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  10. Graham Line

    SU carbs are not a problem when they are correctly set up and correctly lubricated. Pouring ATF into the pots is not ‘correctly lubricated.’

    Hint: if your expert doesn’t have the SU wrench on his ring of keys, he’s probably not an expert.

    Fortunately, I have never been troubled with the werewithal that would make a DB5 possible and yes, Astons seem to require periodic ‘restoration.’

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    • paul

      I owned a bunch of Brit cars back in the day, MGA,Midget, Bug Eye, Spitfire, TR4a etc & always used ATF in the carbs, I drove them very hard & really had very little trouble with any of them. So what was the correct fluid to go into SU’s?

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      • Dolphin Dolphin Staff

        @Paul
        Depends on whether you value better gas mileage, or better acceleration. If it’s gas mileage you can use SAE 30 motor oil. Back in the day when gas was 23 cents a gallon and we valued acceleration and didn’t care about mileage, it was 3-in-One oil or something of silimarly low viscosity. That allowed the dashpots to open up the intake passages more quickly.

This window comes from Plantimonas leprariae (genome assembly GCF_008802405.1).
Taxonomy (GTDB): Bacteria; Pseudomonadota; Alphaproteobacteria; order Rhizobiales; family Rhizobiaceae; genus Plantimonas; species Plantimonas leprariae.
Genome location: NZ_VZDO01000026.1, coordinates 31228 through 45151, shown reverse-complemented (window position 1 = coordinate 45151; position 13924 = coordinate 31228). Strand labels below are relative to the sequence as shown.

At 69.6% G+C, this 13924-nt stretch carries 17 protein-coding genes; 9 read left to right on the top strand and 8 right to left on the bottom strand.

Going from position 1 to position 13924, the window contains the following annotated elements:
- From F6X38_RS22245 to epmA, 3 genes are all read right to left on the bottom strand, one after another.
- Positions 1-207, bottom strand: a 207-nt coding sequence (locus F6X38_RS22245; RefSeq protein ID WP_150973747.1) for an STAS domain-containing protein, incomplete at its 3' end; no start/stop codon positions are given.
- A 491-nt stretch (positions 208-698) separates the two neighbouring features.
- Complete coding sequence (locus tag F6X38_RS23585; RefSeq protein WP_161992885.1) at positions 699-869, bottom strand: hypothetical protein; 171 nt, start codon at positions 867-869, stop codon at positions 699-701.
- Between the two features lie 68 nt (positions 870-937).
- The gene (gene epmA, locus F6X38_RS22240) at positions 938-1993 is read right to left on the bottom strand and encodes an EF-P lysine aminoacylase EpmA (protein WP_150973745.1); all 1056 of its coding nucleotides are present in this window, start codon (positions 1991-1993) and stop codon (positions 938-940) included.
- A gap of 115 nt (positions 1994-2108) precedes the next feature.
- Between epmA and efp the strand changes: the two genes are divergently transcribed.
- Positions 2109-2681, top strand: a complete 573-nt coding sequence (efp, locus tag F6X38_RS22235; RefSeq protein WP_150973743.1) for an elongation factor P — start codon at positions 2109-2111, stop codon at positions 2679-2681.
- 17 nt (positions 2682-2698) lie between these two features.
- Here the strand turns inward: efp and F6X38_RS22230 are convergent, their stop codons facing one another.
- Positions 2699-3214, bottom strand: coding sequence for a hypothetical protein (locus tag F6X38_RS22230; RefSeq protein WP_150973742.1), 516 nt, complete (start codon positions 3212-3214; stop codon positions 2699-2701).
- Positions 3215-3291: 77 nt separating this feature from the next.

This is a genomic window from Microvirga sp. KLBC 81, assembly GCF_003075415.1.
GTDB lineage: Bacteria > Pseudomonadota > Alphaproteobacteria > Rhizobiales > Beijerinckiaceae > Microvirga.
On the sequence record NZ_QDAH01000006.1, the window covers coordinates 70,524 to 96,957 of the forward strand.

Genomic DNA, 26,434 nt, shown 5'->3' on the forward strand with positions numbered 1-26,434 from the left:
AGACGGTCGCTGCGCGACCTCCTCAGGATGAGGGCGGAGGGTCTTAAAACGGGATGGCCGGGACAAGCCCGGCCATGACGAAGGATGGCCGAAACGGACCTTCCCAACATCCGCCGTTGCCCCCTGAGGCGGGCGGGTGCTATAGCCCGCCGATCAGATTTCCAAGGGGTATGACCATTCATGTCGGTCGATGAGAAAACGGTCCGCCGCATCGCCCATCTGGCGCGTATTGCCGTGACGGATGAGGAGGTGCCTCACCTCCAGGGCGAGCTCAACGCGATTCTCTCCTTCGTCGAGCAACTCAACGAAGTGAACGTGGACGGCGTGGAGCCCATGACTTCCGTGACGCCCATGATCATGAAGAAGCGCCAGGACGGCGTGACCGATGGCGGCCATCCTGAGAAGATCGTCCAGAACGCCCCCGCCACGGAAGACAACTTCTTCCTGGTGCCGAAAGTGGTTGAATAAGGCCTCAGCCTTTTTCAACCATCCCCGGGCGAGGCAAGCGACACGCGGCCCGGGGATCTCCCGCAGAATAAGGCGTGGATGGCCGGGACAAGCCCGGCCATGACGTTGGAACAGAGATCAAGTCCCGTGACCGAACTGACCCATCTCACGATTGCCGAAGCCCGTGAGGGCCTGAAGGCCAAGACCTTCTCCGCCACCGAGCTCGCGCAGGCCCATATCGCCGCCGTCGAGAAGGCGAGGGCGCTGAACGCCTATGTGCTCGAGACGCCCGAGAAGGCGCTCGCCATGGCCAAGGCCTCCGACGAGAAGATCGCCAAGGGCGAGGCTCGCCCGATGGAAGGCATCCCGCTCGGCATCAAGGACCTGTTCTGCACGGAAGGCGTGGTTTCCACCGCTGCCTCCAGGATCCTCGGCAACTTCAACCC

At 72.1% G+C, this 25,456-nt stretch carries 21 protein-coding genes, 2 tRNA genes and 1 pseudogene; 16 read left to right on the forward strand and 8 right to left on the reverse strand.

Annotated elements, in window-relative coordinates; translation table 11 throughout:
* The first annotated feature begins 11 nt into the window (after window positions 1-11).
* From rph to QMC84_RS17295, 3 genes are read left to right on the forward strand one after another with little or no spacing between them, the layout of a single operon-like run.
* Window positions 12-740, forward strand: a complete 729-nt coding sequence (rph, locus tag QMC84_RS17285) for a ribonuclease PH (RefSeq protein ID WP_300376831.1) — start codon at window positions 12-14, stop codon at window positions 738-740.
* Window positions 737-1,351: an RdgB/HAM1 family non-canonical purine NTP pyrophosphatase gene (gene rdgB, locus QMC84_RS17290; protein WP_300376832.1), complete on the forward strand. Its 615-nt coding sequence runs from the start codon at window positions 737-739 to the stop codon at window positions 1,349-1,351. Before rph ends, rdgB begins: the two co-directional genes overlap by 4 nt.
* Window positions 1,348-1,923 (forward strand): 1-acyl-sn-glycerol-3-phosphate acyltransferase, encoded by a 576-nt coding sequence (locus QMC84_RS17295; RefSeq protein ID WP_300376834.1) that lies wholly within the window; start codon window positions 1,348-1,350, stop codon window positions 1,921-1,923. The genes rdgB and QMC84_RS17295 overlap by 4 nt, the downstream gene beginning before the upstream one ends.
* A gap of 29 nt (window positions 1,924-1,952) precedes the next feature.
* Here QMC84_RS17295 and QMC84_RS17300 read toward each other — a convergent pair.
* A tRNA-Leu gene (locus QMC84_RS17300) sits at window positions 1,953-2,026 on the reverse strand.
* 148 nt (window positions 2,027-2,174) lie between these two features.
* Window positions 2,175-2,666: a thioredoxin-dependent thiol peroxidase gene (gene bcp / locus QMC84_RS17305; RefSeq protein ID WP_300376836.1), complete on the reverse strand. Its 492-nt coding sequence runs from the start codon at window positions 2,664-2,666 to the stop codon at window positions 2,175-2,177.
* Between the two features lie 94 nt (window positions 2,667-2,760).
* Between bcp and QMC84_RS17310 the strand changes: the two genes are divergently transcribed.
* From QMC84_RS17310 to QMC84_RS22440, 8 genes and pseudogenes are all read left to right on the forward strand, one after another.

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  11. Rancho Bella

    The great thing is it comes with a dent in the nose, left rear, right front and rusted exhaust manifold. I understand they don’t handle as good as they look.

    I of course, wouldn’t know, “since I am just a poor street erchin me lord”.

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  12. David de O

    According to my book on World Import cars the 1965 Aston Martin DB5 yes it suppose to have a 5speed transmission besides the front bumper isn’t matching as well since they had bumper guards. I wonder if that is a triple webber carb because that would make it the optional engine and give it 325hp.

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    • paul

      Nope those are not Webbers!

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  13. Dolphin Dolphin Staff

    Only a few little dents front & rear—the telltale signs of New Yorkers parking by ear. Sometimes in Queens you can’t give up any chance to park on the right side of the street to avoid a ticket when the street sweeper comes by early next morning.